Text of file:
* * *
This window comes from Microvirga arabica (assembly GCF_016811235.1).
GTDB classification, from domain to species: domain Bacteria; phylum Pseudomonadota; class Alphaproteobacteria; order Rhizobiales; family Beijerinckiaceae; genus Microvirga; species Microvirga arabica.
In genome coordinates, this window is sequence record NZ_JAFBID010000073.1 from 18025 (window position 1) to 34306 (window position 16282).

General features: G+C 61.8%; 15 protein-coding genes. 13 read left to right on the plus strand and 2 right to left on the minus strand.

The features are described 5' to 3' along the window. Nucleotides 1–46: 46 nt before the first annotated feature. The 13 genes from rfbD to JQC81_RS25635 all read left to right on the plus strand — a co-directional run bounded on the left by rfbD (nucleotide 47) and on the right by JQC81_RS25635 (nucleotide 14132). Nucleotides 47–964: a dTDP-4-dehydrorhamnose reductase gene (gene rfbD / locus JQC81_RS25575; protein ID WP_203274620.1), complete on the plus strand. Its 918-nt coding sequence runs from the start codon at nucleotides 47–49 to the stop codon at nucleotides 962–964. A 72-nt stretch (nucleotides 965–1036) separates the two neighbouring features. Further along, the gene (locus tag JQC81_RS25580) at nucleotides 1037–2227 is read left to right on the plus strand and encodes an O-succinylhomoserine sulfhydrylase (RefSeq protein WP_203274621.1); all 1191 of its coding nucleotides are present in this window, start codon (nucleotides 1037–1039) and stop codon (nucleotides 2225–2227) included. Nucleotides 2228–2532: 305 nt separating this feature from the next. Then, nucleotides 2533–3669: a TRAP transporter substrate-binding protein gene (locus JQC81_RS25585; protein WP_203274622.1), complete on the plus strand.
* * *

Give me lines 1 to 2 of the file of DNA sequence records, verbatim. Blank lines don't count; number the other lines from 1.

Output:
This window comes from Microvirga arabica (assembly GCF_016811235.1).
GTDB classification, from domain to species: domain Bacteria; phylum Pseudomonadota; class Alphaproteobacteria; order Rhizobiales; family Beijerinckiaceae; genus Microvirga; species Microvirga arabica.